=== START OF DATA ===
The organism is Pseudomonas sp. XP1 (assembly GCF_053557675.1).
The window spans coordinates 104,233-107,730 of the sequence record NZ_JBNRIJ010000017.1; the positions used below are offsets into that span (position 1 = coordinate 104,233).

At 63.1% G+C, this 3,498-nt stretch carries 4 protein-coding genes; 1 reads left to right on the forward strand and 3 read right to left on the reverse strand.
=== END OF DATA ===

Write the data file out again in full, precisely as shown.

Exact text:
The organism is Pseudomonas sp. XP1 (assembly GCF_053557675.1).
The window spans coordinates 104,233-107,730 of the sequence record NZ_JBNRIJ010000017.1; the positions used below are offsets into that span (position 1 = coordinate 104,233).

At 63.1% G+C, this 3,498-nt stretch carries 4 protein-coding genes; 1 reads left to right on the forward strand and 3 read right to left on the reverse strand.